As much as Miami has grown as an arts capital, there still is much to be done. The art explosion fostered by the migration of Art Basel has been terrific. Yet our city will not really advance unless we can sustain our art development, and this will not happen without a strong base of art schools to foster it.
Unfortunately our politicians and school administrators don't see it that way yet. Our art schools are underfunded, understaffed, scattered, and sometimes isolated from the local arts community. We decided to look into some of these issues with department chairpersons at four of Miami's most important art institutions. They are Louise Romeo from the New World School of the Arts, Mary Malm from Miami International University of Art and Design, Carol Damian from Florida International University, and Bill Carlson from the University of Miami. (Full disclosure: I am a lecturer at UM.)
New Times: Concerning art education, what are the most pressing issues at your institution?
Louise Romeo: Funding and space. Though our funding comes from four sources (the State of Florida, University of Florida, Miami Dade College, and Miami-Dade County Public Schools), we still suffer from insufficient funding. In addition we have serious storage limitations. Our unusual structure of high school and college puts a strain on having adequate and appropriate spaces for both student populations. Believe me, they deal with it in a remarkable way. They create everywhere, be it in a studio space, the hallway, or out in front of the school.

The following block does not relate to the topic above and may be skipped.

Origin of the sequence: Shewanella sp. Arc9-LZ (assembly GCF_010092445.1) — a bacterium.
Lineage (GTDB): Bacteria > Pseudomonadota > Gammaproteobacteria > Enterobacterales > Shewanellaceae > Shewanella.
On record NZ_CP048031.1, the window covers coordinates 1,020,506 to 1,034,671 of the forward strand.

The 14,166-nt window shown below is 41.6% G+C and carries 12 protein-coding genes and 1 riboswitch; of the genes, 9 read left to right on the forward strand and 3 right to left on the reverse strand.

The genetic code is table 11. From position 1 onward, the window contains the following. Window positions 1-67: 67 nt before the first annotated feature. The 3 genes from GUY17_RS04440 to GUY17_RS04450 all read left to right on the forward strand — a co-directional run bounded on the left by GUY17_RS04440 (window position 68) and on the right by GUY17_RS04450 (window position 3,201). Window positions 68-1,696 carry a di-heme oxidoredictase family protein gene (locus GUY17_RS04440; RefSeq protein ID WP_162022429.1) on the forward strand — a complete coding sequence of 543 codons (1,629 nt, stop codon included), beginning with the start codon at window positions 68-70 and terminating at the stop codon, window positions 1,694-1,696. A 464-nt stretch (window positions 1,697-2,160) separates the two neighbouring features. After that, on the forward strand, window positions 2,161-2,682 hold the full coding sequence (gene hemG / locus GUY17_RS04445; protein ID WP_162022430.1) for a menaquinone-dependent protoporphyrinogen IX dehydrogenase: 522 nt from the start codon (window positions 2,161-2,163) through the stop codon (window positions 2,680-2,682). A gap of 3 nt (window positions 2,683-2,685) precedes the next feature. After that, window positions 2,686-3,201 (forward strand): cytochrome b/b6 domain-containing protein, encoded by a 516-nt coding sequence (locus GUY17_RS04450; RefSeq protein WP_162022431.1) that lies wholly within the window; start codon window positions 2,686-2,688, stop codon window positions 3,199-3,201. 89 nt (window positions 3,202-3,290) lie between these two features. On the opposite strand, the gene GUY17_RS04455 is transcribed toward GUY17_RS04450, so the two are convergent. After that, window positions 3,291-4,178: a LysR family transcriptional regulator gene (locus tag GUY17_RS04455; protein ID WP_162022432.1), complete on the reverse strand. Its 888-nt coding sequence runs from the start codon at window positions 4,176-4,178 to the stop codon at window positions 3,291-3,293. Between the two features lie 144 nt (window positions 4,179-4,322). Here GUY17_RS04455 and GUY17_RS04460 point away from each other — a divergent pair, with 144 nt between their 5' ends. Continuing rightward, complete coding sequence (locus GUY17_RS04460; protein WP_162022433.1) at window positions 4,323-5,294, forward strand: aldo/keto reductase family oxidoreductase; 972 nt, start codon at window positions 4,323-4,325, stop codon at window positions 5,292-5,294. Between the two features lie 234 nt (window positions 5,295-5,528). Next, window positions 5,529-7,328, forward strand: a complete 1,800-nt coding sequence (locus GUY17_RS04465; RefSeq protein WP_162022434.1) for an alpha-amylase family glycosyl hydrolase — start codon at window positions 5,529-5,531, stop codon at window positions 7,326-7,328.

Bill Carlson: Right now facilities are the single biggest obstacle to our department. We are scattered in seven locations around the UM campus and they are redundant and inadequate. Our visibility in the area of the campus is virtually nonexistent, so the students' continuity with the program is badly compromised. One of the most important benefits of an art education is the community and the energy it generates. Peer awareness and context are crucial in that osmosis portion of an education. Our present state is very problematic. We need proximity.
Mary Malm: Our institution is unique in two ways. Miami International University of Art and Design is strictly an art and design school, and we are part of a large corporation (EDMC) and in that corporate setting our school is the only one in the system that has a visual arts major. Since the school's primary mission is placing students in well-paying jobs in the art and design sector, the visual arts major poses a challenge.